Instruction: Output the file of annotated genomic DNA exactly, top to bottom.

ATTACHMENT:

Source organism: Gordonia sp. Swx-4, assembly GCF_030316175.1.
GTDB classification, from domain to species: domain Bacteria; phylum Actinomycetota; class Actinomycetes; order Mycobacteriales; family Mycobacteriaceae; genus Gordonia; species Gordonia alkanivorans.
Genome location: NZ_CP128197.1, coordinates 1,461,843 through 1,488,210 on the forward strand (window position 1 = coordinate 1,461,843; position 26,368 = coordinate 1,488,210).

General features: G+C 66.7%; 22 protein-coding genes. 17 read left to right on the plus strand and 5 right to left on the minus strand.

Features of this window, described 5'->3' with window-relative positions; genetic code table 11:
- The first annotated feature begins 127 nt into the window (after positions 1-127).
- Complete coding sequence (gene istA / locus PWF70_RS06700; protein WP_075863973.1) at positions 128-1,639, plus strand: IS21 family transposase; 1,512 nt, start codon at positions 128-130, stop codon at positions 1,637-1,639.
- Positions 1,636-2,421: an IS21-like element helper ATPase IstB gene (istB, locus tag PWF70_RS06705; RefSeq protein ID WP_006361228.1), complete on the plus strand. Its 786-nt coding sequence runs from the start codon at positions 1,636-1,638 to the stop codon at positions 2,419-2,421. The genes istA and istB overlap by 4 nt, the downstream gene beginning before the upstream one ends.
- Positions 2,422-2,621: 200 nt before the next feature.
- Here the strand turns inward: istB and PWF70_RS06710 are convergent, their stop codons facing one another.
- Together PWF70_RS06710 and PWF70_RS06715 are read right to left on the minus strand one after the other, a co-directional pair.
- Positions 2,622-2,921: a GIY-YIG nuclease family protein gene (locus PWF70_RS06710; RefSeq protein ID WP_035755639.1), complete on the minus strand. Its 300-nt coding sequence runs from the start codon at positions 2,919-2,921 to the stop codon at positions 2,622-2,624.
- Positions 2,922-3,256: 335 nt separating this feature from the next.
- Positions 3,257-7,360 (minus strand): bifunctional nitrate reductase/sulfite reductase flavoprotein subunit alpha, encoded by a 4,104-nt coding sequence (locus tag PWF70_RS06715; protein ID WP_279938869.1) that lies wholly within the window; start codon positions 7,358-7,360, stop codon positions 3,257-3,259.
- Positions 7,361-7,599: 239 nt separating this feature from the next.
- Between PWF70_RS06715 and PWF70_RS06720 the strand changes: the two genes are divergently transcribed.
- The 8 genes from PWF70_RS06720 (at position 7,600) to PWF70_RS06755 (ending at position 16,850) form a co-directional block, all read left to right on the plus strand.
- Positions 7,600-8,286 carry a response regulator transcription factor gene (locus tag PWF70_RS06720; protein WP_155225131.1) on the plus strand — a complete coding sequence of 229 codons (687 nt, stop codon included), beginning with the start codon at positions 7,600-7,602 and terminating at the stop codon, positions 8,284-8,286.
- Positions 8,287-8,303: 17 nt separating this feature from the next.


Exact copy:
Source organism: Gordonia sp. Swx-4, assembly GCF_030316175.1.
GTDB classification, from domain to species: domain Bacteria; phylum Actinomycetota; class Actinomycetes; order Mycobacteriales; family Mycobacteriaceae; genus Gordonia; species Gordonia alkanivorans.
Genome location: NZ_CP128197.1, coordinates 1,461,843 through 1,488,210 on the forward strand (window position 1 = coordinate 1,461,843; position 26,368 = coordinate 1,488,210).

General features: G+C 66.7%; 22 protein-coding genes. 17 read left to right on the plus strand and 5 right to left on the minus strand.

Features of this window, described 5'->3' with window-relative positions; genetic code table 11:
- The first annotated feature begins 127 nt into the window (after positions 1-127).
- Complete coding sequence (gene istA / locus PWF70_RS06700; protein WP_075863973.1) at positions 128-1,639, plus strand: IS21 family transposase; 1,512 nt, start codon at positions 128-130, stop codon at positions 1,637-1,639.
- Positions 1,636-2,421: an IS21-like element helper ATPase IstB gene (istB, locus tag PWF70_RS06705; RefSeq protein ID WP_006361228.1), complete on the plus strand. Its 786-nt coding sequence runs from the start codon at positions 1,636-1,638 to the stop codon at positions 2,419-2,421. The genes istA and istB overlap by 4 nt, the downstream gene beginning before the upstream one ends.
- Positions 2,422-2,621: 200 nt before the next feature.
- Here the strand turns inward: istB and PWF70_RS06710 are convergent, their stop codons facing one another.
- Together PWF70_RS06710 and PWF70_RS06715 are read right to left on the minus strand one after the other, a co-directional pair.
- Positions 2,622-2,921: a GIY-YIG nuclease family protein gene (locus PWF70_RS06710; RefSeq protein ID WP_035755639.1), complete on the minus strand. Its 300-nt coding sequence runs from the start codon at positions 2,919-2,921 to the stop codon at positions 2,622-2,624.
- Positions 2,922-3,256: 335 nt separating this feature from the next.
- Positions 3,257-7,360 (minus strand): bifunctional nitrate reductase/sulfite reductase flavoprotein subunit alpha, encoded by a 4,104-nt coding sequence (locus tag PWF70_RS06715; protein ID WP_279938869.1) that lies wholly within the window; start codon positions 7,358-7,360, stop codon positions 3,257-3,259.
- Positions 7,361-7,599: 239 nt separating this feature from the next.
- Between PWF70_RS06715 and PWF70_RS06720 the strand changes: the two genes are divergently transcribed.
- The 8 genes from PWF70_RS06720 (at position 7,600) to PWF70_RS06755 (ending at position 16,850) form a co-directional block, all read left to right on the plus strand.
- Positions 7,600-8,286 carry a response regulator transcription factor gene (locus tag PWF70_RS06720; protein WP_155225131.1) on the plus strand — a complete coding sequence of 229 codons (687 nt, stop codon included), beginning with the start codon at positions 7,600-7,602 and terminating at the stop codon, positions 8,284-8,286.
- Positions 8,287-8,303: 17 nt separating this feature from the next.